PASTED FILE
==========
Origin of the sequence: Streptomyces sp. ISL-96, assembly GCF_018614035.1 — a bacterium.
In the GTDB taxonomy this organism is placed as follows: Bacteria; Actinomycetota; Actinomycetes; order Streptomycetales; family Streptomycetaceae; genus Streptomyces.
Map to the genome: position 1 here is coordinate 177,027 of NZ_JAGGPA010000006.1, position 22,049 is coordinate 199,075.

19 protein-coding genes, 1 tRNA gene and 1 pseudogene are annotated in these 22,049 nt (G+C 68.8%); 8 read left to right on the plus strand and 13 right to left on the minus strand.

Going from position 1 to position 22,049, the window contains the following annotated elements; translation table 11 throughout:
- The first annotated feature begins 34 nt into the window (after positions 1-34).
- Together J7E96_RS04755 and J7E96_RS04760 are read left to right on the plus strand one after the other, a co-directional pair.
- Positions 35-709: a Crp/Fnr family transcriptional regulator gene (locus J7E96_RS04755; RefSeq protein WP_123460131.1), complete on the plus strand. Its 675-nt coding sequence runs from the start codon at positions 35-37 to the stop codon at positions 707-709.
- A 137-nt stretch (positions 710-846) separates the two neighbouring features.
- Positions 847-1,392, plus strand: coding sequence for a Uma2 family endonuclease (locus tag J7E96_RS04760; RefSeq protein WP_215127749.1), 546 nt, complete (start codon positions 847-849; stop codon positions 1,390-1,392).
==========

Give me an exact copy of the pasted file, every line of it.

Origin of the sequence: Streptomyces sp. ISL-96, assembly GCF_018614035.1 — a bacterium.
In the GTDB taxonomy this organism is placed as follows: Bacteria; Actinomycetota; Actinomycetes; order Streptomycetales; family Streptomycetaceae; genus Streptomyces.
Map to the genome: position 1 here is coordinate 177,027 of NZ_JAGGPA010000006.1, position 22,049 is coordinate 199,075.

19 protein-coding genes, 1 tRNA gene and 1 pseudogene are annotated in these 22,049 nt (G+C 68.8%); 8 read left to right on the plus strand and 13 right to left on the minus strand.

Going from position 1 to position 22,049, the window contains the following annotated elements; translation table 11 throughout:
- The first annotated feature begins 34 nt into the window (after positions 1-34).
- Together J7E96_RS04755 and J7E96_RS04760 are read left to right on the plus strand one after the other, a co-directional pair.
- Positions 35-709: a Crp/Fnr family transcriptional regulator gene (locus J7E96_RS04755; RefSeq protein WP_123460131.1), complete on the plus strand. Its 675-nt coding sequence runs from the start codon at positions 35-37 to the stop codon at positions 707-709.
- A 137-nt stretch (positions 710-846) separates the two neighbouring features.
- Positions 847-1,392, plus strand: coding sequence for a Uma2 family endonuclease (locus tag J7E96_RS04760; RefSeq protein WP_215127749.1), 546 nt, complete (start codon positions 847-849; stop codon positions 1,390-1,392).